Salt Lake Tribune

Added on by Devil Whale.

Lead singer and guitarist Brinton Jones isn’t recovering from a flesh-eating disease.

Bass player Jake Fish hasn’t suffered spontaneous combustion, nor has he been killed in a bizarre gardening accident.

Drummer Cameron Runyan has two arms, like the rest of us.

The country-rocking Salt Lake City band The Devil Whale hasn’t endured any behind-the-scenes horrors that makes for a particularly interesting backstory.

What the quintet offers is a determination to become the hardest-working band in Utah, as well as to play some great songs.

The musicians are making a brief stop in their hometown for an album-release show at the Urban Lounge on Friday, May 27. They’re just two weeks removed from a 33-state tour — and in a few days they’ll embark on another tour that will last the greater part of the summer. All that touring reveals their ambition to let music fans hear their new, remarkably fresh-sounding and colorful album, "Teeth."

"We’re not stopping, even if we have to put you in a cage," said Fish, who at 33 is the eldest member of the group.

With a full-length album ("Like Paraders," in 2008) and six-song EP ("Young Wives," released last summer) behind them, "Teeth" is the sound of a band coalescing on long drives through Alaska in a 14-passenger Dodge Ram van, honing the craft at clubs and bars along a road that seemingly goes on forever.

"We are not a band that will have a lot of bells and whistles in our live show," Jones said. " ‘Teeth’ was shaped through touring so much. The songs are geared toward our live show — they’re more vibrant."

The friends have bucked the trend of the Utah alt-country music that is ohhhh-soooooooo-sloooooooow. Influenced more by the Beach Boys, David Bowie and The Kinks rather than current rock bands, the quintet plays drums and bass that sound straight off a 1960s recording. A more contemporary guitar sound is added by relatively new member Jamie Timm (formerly of Band of Annuals), which adds punch to the band’s pop harmonies.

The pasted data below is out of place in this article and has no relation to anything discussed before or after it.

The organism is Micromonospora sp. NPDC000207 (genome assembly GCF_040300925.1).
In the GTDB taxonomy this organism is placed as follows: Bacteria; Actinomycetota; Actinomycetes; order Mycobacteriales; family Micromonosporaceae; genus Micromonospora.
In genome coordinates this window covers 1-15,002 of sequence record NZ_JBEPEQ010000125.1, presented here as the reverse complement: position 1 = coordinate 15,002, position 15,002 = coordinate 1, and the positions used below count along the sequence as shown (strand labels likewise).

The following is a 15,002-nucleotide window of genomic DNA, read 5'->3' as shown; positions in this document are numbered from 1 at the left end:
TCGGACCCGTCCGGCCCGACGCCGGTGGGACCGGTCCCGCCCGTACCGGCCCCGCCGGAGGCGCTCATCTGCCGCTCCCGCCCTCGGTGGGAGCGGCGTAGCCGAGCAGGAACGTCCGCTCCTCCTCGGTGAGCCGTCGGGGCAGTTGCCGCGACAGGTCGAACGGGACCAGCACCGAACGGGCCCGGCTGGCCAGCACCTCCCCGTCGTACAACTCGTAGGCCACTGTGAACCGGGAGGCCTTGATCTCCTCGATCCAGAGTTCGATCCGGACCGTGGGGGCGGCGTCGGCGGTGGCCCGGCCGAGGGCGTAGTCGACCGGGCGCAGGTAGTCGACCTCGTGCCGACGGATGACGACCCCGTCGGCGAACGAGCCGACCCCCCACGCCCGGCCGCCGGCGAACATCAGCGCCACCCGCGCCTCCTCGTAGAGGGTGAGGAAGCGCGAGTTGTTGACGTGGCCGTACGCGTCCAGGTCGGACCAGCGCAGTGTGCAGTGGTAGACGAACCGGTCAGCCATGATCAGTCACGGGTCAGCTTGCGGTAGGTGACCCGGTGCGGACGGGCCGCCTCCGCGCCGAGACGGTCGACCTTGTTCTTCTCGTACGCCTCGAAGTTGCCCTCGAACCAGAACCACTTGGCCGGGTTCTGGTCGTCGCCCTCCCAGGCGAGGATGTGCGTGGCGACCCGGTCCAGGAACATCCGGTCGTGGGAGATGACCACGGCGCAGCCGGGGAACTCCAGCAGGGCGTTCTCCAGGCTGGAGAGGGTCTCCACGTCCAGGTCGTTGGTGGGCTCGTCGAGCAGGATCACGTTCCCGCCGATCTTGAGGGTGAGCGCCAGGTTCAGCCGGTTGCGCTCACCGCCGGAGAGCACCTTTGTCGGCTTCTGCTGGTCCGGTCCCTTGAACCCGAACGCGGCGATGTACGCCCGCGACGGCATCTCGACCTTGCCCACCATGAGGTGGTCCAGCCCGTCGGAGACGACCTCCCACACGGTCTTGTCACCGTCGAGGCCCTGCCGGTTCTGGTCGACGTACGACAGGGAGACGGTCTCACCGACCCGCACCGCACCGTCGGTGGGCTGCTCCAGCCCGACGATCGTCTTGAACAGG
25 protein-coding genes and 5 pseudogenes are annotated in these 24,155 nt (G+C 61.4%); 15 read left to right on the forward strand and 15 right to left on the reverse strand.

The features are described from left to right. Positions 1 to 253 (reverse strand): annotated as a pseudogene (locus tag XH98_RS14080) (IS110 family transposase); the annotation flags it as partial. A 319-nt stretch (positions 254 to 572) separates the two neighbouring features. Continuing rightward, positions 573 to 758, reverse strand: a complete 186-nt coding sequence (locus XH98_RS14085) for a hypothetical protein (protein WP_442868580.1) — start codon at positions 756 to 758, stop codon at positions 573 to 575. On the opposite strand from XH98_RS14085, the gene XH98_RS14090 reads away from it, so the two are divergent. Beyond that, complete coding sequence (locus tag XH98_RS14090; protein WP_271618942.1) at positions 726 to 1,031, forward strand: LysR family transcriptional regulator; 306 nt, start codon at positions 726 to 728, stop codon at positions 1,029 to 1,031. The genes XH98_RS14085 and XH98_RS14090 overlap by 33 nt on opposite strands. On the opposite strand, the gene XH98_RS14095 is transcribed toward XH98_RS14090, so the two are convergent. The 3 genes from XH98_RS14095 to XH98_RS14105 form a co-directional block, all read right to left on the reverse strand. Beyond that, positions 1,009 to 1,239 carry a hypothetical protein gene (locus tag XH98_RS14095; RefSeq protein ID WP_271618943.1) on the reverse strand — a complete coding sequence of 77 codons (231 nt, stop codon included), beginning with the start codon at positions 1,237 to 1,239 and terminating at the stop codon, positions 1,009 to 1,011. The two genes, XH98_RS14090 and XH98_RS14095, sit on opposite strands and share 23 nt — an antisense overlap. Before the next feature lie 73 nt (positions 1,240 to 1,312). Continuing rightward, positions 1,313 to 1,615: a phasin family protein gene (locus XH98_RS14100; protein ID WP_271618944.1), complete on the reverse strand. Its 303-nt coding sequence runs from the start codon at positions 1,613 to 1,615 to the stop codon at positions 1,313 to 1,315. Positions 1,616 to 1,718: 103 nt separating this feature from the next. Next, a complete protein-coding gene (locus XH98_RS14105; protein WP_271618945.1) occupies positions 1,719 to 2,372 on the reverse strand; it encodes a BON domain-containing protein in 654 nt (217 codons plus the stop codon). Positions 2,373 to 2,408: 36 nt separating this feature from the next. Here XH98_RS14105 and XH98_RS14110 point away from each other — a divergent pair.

"It spoke to me," said Stephanie Mirabelli, the North Carolina-based manager of the band. "I can’t work with a band if I don’t love it."

The band came together after Jones and Fish’s previous band, The Palominos, fizzled out in early 2008. The group enlisted longtime friend Runyan before adding Wren Kennedy on keyboards and Timm on guitar in April 2010. Kennedy, 25, is the only member of the group not in his 30s. All of the musicians are committed completely to The Devil Whale — no one in the band is married.

That allows the band to have logged more than 15,000 miles on its February-through-May tour, with the band members subsisting on a rationed $5-per-day allotment for food — on good days. Amazingly, the band came out even.

After Friday’s show, the next tour begins June 2 in Nampa, Idaho, at the Flying M Coffee Garage, about 20 miles west of Boise. From there the Dodge van will hit Seattle, Portland, San Francisco, San Diego, Los Angeles and then Arizona before heading back to Oregon again. At this point, the last tour date is scheduled for Aug. 20, but that won’t be the last.

"We’re old guys who stuck it out," Timm said.